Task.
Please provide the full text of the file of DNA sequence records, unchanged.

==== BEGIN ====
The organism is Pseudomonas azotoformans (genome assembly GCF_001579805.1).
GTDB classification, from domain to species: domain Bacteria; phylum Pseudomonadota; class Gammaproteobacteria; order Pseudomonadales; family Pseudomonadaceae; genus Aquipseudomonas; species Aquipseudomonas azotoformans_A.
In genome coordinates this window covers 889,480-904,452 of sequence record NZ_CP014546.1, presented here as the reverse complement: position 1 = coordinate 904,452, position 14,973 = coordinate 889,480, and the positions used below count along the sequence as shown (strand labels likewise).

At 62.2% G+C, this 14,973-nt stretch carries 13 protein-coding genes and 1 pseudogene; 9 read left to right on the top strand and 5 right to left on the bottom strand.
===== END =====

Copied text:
The organism is Pseudomonas azotoformans (genome assembly GCF_001579805.1).
GTDB classification, from domain to species: domain Bacteria; phylum Pseudomonadota; class Gammaproteobacteria; order Pseudomonadales; family Pseudomonadaceae; genus Aquipseudomonas; species Aquipseudomonas azotoformans_A.
In genome coordinates this window covers 889,480-904,452 of sequence record NZ_CP014546.1, presented here as the reverse complement: position 1 = coordinate 904,452, position 14,973 = coordinate 889,480, and the positions used below count along the sequence as shown (strand labels likewise).

At 62.2% G+C, this 14,973-nt stretch carries 13 protein-coding genes and 1 pseudogene; 9 read left to right on the top strand and 5 right to left on the bottom strand.